Good afternoon! Here’s a look at AP’s general news coverage in Texas at this hour. Questions about coverage plans are welcome and should be directed to the Dallas AP at 972-991-2100, or, in Texas, 800-442-7189. Email: [email protected][1]

Reminder: This information is not for publication or broadcast, and these coverage plans are subject to change. Expected stories may not develop, or late-breaking and more newsworthy events may take precedence. Advisories and digests will keep you up to date. All times are Central.

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NEW ORLEANS - Lawyers for three University of Texas professors have asked a federal appeals court to revive their lawsuit challenging a law allowing concealed handguns on university campuses. Two of the professors were in the New Orleans courtroom Wednesday as attorney Renea Hicks argued that there is a very real fear the free exchange of ideas in the classroom would be endangered if instructors and others worry that some students are armed. Jason LaFond of the Texas Solicitor General’s office said a lower court’s dismissing of the suit should stand. By Kevin McGill. SENT: 360 words, with photo.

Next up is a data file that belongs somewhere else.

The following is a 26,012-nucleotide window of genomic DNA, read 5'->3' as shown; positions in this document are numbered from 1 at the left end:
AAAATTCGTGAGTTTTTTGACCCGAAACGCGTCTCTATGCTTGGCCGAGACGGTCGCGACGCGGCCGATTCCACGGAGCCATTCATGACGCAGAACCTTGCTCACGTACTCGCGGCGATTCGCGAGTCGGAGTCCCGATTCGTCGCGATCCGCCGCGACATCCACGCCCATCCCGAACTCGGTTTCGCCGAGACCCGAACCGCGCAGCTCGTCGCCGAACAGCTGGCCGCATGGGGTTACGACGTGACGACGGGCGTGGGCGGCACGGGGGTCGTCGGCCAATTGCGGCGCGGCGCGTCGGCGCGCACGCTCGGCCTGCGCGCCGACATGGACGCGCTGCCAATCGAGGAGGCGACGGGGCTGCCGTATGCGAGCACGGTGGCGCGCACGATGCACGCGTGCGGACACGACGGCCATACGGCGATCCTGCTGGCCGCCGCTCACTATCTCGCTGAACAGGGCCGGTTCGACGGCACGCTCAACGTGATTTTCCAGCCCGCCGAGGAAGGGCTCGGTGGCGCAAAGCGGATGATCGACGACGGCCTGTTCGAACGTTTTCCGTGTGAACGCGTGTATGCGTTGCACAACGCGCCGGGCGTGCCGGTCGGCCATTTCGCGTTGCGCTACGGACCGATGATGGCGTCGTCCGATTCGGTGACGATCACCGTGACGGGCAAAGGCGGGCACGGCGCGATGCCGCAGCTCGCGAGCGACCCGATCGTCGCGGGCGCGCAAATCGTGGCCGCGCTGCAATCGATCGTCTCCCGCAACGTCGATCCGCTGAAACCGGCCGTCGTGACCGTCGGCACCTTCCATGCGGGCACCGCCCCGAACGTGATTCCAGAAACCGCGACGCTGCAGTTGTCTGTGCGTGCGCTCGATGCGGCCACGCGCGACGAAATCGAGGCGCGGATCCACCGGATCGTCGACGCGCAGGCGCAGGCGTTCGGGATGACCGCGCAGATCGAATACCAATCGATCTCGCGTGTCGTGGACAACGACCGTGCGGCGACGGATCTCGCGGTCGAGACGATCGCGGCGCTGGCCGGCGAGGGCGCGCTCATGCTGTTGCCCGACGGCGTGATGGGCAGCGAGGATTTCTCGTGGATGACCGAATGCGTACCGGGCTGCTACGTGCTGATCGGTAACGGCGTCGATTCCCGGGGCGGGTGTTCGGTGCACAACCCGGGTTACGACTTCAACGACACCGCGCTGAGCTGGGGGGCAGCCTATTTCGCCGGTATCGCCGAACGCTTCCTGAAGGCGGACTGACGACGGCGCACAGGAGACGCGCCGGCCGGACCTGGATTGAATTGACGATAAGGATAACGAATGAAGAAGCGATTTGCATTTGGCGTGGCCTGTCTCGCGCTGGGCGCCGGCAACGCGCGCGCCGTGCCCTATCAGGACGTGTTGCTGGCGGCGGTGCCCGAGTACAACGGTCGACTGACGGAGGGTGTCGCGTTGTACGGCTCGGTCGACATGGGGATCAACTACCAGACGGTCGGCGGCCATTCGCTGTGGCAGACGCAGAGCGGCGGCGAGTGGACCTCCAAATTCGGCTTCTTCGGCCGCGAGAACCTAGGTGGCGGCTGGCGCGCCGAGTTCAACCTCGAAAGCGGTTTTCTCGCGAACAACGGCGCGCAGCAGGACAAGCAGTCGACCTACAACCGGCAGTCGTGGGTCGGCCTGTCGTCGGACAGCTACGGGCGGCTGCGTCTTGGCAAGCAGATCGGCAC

IMMIGRATION-WHAT THEY CARRYMATAMOROS, Mexico - Migrants attempting to cross the U.S.-Mexico border often arrive with little more than the clothes on their backs. But the few belongings they bring often include evidence intended to help them seek asylum, including audio recordings, crime-scene photos, police paperwork and even medical examiner records. Immigrant families hope these documents help demonstrate to U.S. authorities the dangers they are trying to escape back home. By Emily Schmall. SENT: 120 words. UPCOMING: 1,100 words, with photos, audio.HOMELAND SECURITY-CENTRAL AMERICAGUATEMALA CITY - U.S. Homeland Security Secretary Kirstjen Nielsen is creating an office within the department to help the governments of Central America and Mexico get information about reunifying families following their separation by the Trump administration. Nielsen met Tuesday in Guatemala with the foreign ministers of Mexico, Guatemala, Honduras and El Salvador and discussed the separated families and reunification effort. By Colleen Long. SENT: 390 words, with photos.BORDER PROTECTION-de BLASIOWASHINGTON - New York City Mayor Bill de Blasio and his security detail violated both Mexican and U.S. immigration laws by crossing the border on foot during a visit near El Paso, Texas, U.S. Customs and Border Protection alleges in a letter obtained by The Associated Press. The mayor’s office flatly denied the allegation. By Colleen Long. SENT: 420 words, with photos.SUPREME COURT-CONGRESS-THE WOOINGWASHINGTON - Brett Kavanaugh’s wooing of the Senate is a time-honored tradition, including awkward grip-and-grin photo ops and light conversation that skirts the contentious issues that lie ahead. As GOP Senate leader, McConnell, R-Ky., is the master kingmaker who will champion Kavanaugh’s nomination on the floor. Also meeting with Kavanaugh is Sen. Lindsey Graham, a former military prosecutor who has become golf buddies with Trump, and Sen. John Cornyn, R-Texas,

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